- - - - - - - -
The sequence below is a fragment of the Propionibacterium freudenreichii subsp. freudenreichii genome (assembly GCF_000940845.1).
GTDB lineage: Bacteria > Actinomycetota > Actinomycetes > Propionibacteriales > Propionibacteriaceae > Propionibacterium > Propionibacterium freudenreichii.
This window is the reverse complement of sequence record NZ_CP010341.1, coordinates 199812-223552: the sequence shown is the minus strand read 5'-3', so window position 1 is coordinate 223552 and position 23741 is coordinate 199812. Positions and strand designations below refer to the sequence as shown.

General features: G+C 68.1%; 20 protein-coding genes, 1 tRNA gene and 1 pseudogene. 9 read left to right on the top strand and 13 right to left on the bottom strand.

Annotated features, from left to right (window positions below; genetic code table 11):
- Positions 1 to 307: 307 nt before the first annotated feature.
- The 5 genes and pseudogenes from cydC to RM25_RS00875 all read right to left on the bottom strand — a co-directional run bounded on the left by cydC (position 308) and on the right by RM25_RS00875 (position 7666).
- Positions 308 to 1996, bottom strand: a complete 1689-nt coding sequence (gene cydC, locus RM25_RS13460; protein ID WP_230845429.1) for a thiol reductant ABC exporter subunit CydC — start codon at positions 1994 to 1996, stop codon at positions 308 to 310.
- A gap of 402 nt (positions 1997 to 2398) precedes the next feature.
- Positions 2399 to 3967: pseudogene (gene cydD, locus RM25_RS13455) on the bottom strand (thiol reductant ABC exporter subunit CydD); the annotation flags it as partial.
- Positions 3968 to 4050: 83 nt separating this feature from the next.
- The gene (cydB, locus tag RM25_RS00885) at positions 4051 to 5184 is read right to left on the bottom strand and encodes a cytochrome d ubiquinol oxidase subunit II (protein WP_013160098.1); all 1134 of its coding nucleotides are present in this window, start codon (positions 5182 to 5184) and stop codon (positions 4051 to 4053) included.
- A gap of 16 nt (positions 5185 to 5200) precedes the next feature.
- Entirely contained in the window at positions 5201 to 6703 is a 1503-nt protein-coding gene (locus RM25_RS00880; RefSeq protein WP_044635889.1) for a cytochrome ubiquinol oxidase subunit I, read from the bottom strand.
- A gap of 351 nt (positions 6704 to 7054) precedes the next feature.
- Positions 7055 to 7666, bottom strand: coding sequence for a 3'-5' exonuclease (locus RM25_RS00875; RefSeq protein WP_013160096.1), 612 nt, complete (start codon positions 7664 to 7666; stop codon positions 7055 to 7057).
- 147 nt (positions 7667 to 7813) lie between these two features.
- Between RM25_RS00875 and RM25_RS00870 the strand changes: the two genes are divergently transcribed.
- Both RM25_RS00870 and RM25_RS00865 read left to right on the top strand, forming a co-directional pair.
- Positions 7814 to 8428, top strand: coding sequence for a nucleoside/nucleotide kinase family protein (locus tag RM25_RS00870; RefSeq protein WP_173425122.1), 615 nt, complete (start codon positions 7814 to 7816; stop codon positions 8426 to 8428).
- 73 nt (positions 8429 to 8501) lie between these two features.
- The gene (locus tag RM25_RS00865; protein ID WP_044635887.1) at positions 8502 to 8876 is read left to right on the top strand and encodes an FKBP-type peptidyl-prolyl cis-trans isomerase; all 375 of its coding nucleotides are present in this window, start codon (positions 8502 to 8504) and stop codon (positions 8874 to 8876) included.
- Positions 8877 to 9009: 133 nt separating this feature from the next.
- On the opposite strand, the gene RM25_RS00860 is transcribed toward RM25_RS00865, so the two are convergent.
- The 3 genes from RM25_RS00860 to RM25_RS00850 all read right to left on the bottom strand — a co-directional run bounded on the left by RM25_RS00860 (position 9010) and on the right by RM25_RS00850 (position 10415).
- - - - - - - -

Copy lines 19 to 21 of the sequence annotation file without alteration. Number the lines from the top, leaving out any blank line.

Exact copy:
- Both RM25_RS00870 and RM25_RS00865 read left to right on the top strand, forming a co-directional pair.
- Positions 7814 to 8428, top strand: coding sequence for a nucleoside/nucleotide kinase family protein (locus tag RM25_RS00870; RefSeq protein WP_173425122.1), 615 nt, complete (start codon positions 7814 to 7816; stop codon positions 8426 to 8428).
- 73 nt (positions 8429 to 8501) lie between these two features.